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Home Inspectors At Risk of Exposure to Deadly Virus

The Inspector's Journal (November 10, 2003)

Monday's Seattle Post-Intelligencer carried an article about a 21-year old college student at Skagit Valley College who died last week from complications confirmed to have been caused by Hantavirus Pulmonary Syndrome, a particularly deadly disease spread by common deer mice.

Concerned that home inspectors who routinely inspect rodent-infested attics and crawlspaces may be at particular risk of exposure and infection, TIJ contacted the Skagit County Public Health Department to learn more. Corinne Story, Public Health Nurse, informed TIJ that the State Health Department was still conducting a follow-up investigation to determine where the student, who died just days after being taken to the hospital suffering from diarrhea and vomiting, was exposed.

According to Story, hantavirus works very quickly. Anyone exposed can begin showing symptoms within a day and reach end stage disease within 5 days. There have been 25 reported cases of hantavirus in Washington State since 1994 - nine of which were fatal (Nationwide, the mortality rate for the virus is 40%). Once infected, there are no antibiotics or known cures. All a hospital can do is provide support while the disease runs its course.

Story recommends that anyone entering rural structures that have been closed up and unoccupied, such as camp cabins, barns or sub-structure areas - anywhere there is likely to be rodent infestation - wear at least a paper filter mask and gloves. Those who frequently inspect crawlspaces or attics should wear a respirator with P100 cartridges, surgical gloves and bag their coveralls until cleaned.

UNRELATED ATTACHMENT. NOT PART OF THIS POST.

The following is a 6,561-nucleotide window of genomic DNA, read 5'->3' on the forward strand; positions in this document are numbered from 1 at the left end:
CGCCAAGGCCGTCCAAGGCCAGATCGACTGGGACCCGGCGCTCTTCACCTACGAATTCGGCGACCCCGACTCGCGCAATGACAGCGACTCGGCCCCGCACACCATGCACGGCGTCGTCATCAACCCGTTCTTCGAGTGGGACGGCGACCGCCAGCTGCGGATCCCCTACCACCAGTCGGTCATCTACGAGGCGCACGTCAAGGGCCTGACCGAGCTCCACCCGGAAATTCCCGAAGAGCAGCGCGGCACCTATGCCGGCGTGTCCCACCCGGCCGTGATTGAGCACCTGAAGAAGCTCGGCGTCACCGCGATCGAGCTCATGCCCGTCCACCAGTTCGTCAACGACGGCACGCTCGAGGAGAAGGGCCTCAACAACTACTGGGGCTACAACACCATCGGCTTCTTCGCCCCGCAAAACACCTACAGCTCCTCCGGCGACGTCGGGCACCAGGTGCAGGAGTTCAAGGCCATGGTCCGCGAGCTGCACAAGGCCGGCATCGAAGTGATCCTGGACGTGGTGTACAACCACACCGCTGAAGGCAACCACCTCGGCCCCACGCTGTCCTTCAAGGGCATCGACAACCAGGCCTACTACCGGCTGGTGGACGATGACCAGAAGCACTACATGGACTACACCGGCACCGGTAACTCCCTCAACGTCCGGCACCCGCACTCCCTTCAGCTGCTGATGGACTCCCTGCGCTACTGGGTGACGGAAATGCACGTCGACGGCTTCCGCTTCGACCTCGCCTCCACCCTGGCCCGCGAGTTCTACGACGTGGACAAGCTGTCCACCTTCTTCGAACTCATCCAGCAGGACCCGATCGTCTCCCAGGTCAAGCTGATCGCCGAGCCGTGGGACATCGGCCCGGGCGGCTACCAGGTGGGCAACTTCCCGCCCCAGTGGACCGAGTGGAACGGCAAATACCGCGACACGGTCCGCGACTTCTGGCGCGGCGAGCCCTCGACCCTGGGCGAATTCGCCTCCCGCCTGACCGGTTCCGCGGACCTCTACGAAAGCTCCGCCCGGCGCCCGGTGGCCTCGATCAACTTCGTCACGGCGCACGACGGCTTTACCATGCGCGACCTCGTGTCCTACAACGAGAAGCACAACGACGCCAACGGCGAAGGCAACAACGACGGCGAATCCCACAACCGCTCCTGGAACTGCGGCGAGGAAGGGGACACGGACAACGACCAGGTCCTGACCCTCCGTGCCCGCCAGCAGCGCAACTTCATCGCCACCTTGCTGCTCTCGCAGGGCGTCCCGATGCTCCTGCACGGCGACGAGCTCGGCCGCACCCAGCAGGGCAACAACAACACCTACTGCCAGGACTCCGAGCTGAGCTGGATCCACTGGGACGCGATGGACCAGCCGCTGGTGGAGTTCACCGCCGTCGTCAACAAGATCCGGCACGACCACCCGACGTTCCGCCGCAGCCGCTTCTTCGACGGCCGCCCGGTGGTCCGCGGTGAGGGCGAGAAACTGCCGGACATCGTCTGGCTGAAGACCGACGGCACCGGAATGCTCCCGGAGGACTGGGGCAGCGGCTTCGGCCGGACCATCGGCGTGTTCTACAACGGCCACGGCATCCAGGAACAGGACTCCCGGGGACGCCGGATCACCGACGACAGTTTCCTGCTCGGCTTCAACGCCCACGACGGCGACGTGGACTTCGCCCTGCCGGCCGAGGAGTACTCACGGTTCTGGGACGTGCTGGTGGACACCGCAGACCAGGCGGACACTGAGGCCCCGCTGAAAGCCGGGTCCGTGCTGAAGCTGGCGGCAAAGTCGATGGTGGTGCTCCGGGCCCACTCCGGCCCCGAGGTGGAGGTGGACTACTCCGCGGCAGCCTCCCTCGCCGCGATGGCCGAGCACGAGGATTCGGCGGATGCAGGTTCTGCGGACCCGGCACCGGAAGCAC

Story suggests home inspectors working in rural areas warn their clients to avoid dry sweeping floors or dusting furniture or shelves in structures which have been closed up. Instead, buildings should be aired out for at least an hour and then floors and surfaces damp mopped, sprayed or wiped down with bleach. (The Seattle P-I story recommended soaking rodent nests with a solution of one part bleach to 10 parts water.)

Story confirmed that hantavirus can't be spread human-to-human and that in Washington State roughly 11% of deer mice tested carry the disease. She said that to her knowledge it has never been found in roof rats, Norway rats or field mice. Nonetheless, she advises extreme caution in any rodent-infested environment, and says that any inspector experiencing sudden onset of flue-like symptoms - chills and fever - accompanied by vomiting, diarrhea and shortness of break, should seek immediate medical attention.

Additional information can be obtained by contacting the Skagit County Public Health Department at 360-336-9380, or at the Washington State Department of Health website at: http://www.doh.wa.gov.

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